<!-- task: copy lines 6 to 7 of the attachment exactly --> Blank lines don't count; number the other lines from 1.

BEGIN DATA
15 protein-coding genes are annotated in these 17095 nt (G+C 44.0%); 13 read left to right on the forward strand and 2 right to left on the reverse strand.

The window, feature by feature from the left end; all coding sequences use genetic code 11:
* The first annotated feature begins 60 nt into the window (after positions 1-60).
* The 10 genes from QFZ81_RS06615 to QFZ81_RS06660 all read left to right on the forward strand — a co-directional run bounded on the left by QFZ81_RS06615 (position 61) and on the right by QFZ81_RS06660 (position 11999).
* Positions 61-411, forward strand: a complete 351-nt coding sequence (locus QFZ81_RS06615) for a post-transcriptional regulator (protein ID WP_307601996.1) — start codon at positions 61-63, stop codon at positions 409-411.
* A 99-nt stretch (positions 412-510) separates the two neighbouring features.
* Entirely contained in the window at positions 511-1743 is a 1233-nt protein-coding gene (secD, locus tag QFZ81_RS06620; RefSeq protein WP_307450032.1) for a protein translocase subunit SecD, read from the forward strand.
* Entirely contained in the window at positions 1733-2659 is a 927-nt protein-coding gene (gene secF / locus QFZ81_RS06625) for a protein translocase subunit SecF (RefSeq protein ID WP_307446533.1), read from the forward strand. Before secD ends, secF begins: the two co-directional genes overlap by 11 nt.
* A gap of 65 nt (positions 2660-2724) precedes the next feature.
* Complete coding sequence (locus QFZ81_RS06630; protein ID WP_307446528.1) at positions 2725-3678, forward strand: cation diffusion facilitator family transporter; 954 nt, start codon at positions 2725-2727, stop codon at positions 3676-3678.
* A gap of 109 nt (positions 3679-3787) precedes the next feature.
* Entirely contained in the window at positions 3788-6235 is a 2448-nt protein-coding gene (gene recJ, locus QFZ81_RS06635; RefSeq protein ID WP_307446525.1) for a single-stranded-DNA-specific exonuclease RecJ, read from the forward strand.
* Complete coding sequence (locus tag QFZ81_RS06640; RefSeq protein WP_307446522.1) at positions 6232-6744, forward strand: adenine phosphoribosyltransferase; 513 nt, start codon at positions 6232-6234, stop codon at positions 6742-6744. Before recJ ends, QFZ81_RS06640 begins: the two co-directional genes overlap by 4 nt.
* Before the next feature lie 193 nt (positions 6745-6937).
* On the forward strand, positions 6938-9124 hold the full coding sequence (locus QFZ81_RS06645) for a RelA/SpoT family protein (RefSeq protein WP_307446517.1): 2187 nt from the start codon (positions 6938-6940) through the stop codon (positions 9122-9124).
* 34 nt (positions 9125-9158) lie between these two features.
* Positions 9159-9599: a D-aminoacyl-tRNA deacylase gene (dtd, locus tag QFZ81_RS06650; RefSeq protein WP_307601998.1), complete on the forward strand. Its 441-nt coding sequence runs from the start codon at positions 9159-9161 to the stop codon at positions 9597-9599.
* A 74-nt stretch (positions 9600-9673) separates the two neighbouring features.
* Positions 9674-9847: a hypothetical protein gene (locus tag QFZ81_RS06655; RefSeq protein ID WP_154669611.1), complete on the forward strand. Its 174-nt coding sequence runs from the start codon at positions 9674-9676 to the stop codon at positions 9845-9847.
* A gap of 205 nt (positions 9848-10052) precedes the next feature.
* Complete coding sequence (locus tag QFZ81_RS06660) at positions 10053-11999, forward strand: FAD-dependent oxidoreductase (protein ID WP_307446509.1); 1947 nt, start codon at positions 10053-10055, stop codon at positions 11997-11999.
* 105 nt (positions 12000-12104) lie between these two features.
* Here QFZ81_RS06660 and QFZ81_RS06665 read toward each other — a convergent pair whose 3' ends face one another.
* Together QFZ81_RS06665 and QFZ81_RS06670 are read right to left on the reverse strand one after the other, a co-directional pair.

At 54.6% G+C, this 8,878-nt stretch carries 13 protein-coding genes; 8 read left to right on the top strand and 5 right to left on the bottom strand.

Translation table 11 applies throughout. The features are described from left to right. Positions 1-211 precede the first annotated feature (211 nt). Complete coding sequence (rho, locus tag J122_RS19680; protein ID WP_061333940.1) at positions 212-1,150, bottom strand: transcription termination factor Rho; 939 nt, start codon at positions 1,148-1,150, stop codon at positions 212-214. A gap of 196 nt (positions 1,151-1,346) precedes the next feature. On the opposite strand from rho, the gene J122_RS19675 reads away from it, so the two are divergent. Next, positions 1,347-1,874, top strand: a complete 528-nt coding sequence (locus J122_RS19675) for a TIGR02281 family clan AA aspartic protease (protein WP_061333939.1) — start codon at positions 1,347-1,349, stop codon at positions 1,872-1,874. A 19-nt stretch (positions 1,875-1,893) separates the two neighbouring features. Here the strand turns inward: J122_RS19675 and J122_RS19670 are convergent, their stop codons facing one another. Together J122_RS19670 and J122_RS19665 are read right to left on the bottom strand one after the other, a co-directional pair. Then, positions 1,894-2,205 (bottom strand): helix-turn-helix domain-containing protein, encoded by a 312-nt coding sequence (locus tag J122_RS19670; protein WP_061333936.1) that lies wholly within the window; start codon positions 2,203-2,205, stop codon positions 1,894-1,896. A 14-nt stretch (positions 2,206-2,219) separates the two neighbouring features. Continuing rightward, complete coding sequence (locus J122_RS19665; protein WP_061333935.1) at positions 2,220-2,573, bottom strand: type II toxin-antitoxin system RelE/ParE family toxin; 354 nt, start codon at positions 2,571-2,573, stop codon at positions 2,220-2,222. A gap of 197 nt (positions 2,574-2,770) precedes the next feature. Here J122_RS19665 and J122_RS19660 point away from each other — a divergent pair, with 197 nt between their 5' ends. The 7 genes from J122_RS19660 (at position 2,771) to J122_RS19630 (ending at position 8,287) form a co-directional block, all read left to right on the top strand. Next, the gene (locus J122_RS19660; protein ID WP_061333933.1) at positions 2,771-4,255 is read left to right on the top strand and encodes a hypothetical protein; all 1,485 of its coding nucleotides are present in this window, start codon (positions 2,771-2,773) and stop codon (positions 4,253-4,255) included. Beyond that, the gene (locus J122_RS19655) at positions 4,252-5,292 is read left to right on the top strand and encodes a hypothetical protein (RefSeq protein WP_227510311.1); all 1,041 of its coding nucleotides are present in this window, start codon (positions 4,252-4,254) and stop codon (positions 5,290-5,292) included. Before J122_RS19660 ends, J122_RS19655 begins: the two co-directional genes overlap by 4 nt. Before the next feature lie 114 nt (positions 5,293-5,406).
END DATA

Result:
* A 99-nt stretch (positions 412-510) separates the two neighbouring features.
* Entirely contained in the window at positions 511-1743 is a 1233-nt protein-coding gene (secD, locus tag QFZ81_RS06620; RefSeq protein WP_307450032.1) for a protein translocase subunit SecD, read from the forward strand.